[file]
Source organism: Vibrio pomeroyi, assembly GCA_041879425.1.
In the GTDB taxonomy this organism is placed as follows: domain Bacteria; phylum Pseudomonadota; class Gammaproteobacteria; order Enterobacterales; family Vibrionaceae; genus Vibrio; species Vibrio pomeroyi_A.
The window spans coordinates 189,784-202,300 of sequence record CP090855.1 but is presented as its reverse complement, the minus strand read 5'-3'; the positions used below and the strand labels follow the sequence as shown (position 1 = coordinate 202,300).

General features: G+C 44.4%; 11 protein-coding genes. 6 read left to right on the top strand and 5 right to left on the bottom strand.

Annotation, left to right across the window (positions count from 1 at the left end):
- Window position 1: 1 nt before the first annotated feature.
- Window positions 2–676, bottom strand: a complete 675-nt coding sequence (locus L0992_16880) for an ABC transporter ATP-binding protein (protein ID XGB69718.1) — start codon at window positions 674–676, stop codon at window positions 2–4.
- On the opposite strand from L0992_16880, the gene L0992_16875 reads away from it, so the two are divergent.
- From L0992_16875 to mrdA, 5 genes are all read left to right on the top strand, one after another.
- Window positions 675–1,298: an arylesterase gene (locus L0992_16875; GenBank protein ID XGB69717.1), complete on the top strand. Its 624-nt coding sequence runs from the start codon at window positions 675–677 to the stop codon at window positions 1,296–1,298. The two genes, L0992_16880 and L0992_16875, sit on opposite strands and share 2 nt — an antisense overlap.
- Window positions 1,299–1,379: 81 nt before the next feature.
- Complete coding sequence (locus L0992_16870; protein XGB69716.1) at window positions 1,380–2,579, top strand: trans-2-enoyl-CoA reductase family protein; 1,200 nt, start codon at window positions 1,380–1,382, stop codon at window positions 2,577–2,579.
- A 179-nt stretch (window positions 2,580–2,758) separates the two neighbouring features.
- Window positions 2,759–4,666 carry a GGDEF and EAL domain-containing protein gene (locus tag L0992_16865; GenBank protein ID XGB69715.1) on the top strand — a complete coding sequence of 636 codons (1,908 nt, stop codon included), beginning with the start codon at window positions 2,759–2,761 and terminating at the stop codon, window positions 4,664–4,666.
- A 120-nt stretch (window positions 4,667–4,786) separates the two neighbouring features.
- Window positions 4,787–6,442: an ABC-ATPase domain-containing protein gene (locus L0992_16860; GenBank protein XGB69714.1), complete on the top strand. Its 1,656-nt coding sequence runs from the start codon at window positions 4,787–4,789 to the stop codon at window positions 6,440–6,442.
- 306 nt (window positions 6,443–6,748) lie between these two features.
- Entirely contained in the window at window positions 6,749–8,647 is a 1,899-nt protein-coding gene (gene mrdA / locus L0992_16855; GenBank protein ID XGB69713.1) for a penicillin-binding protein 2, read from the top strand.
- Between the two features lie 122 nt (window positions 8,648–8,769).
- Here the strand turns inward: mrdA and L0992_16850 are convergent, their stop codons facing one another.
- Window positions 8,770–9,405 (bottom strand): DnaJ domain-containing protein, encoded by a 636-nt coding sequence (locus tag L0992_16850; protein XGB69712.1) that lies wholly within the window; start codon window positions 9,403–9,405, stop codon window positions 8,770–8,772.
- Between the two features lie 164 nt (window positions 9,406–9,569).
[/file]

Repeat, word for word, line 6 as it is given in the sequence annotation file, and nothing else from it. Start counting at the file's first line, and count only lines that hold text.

- Window position 1: 1 nt before the first annotated feature.